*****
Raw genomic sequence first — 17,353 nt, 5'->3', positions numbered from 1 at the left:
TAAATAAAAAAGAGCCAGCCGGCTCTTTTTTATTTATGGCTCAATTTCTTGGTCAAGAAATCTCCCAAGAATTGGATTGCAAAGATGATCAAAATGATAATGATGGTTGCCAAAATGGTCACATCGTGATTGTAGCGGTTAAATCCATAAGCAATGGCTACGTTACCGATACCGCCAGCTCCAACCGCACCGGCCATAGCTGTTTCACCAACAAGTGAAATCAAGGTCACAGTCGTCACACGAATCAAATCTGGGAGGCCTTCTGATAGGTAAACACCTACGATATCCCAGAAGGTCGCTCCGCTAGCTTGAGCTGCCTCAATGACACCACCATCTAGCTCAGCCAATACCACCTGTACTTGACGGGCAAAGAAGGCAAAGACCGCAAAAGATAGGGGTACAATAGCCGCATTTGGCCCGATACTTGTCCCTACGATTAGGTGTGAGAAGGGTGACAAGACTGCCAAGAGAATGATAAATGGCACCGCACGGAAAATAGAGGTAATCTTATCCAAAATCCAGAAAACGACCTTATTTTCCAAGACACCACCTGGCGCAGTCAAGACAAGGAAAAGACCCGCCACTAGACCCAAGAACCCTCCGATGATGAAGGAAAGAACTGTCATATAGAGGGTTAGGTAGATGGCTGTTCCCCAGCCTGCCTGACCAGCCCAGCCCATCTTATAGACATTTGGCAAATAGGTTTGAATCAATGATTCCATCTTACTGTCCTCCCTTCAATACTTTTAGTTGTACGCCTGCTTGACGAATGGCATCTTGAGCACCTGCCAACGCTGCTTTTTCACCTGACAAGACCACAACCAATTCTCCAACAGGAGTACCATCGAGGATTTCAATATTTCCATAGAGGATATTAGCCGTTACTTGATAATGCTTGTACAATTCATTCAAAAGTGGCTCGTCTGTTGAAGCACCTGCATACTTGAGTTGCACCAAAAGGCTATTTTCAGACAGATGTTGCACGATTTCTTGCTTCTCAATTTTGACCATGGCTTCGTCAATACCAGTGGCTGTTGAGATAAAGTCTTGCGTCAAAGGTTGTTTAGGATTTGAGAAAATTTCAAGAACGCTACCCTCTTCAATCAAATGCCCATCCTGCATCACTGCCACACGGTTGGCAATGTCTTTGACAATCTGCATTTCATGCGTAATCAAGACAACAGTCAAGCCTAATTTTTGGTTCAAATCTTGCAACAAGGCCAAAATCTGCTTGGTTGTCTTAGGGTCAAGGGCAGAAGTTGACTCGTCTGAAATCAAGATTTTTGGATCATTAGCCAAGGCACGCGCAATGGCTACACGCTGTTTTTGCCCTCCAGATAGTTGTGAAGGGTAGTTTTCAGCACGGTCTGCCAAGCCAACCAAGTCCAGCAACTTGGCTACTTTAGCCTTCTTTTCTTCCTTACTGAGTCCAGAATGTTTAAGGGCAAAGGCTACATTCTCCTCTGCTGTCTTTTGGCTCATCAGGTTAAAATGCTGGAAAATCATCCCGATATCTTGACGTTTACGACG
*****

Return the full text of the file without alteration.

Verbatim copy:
Raw genomic sequence first — 17,353 nt, 5'->3', positions numbered from 1 at the left:
TAAATAAAAAAGAGCCAGCCGGCTCTTTTTTATTTATGGCTCAATTTCTTGGTCAAGAAATCTCCCAAGAATTGGATTGCAAAGATGATCAAAATGATAATGATGGTTGCCAAAATGGTCACATCGTGATTGTAGCGGTTAAATCCATAAGCAATGGCTACGTTACCGATACCGCCAGCTCCAACCGCACCGGCCATAGCTGTTTCACCAACAAGTGAAATCAAGGTCACAGTCGTCACACGAATCAAATCTGGGAGGCCTTCTGATAGGTAAACACCTACGATATCCCAGAAGGTCGCTCCGCTAGCTTGAGCTGCCTCAATGACACCACCATCTAGCTCAGCCAATACCACCTGTACTTGACGGGCAAAGAAGGCAAAGACCGCAAAAGATAGGGGTACAATAGCCGCATTTGGCCCGATACTTGTCCCTACGATTAGGTGTGAGAAGGGTGACAAGACTGCCAAGAGAATGATAAATGGCACCGCACGGAAAATAGAGGTAATCTTATCCAAAATCCAGAAAACGACCTTATTTTCCAAGACACCACCTGGCGCAGTCAAGACAAGGAAAAGACCCGCCACTAGACCCAAGAACCCTCCGATGATGAAGGAAAGAACTGTCATATAGAGGGTTAGGTAGATGGCTGTTCCCCAGCCTGCCTGACCAGCCCAGCCCATCTTATAGACATTTGGCAAATAGGTTTGAATCAATGATTCCATCTTACTGTCCTCCCTTCAATACTTTTAGTTGTACGCCTGCTTGACGAATGGCATCTTGAGCACCTGCCAACGCTGCTTTTTCACCTGACAAGACCACAACCAATTCTCCAACAGGAGTACCATCGAGGATTTCAATATTTCCATAGAGGATATTAGCCGTTACTTGATAATGCTTGTACAATTCATTCAAAAGTGGCTCGTCTGTTGAAGCACCTGCATACTTGAGTTGCACCAAAAGGCTATTTTCAGACAGATGTTGCACGATTTCTTGCTTCTCAATTTTGACCATGGCTTCGTCAATACCAGTGGCTGTTGAGATAAAGTCTTGCGTCAAAGGTTGTTTAGGATTTGAGAAAATTTCAAGAACGCTACCCTCTTCAATCAAATGCCCATCCTGCATCACTGCCACACGGTTGGCAATGTCTTTGACAATCTGCATTTCATGCGTAATCAAGACAACAGTCAAGCCTAATTTTTGGTTCAAATCTTGCAACAAGGCCAAAATCTGCTTGGTTGTCTTAGGGTCAAGGGCAGAAGTTGACTCGTCTGAAATCAAGATTTTTGGATCATTAGCCAAGGCACGCGCAATGGCTACACGCTGTTTTTGCCCTCCAGATAGTTGTGAAGGGTAGTTTTCAGCACGGTCTGCCAAGCCAACCAAGTCCAGCAACTTGGCTACTTTAGCCTTCTTTTCTTCCTTACTGAGTCCAGAATGTTTAAGGGCAAAGGCTACATTCTCCTCTGCTGTCTTTTGGCTCATCAGGTTAAAATGCTGGAAAATCATCCCGATATCTTGACGTTTACGACG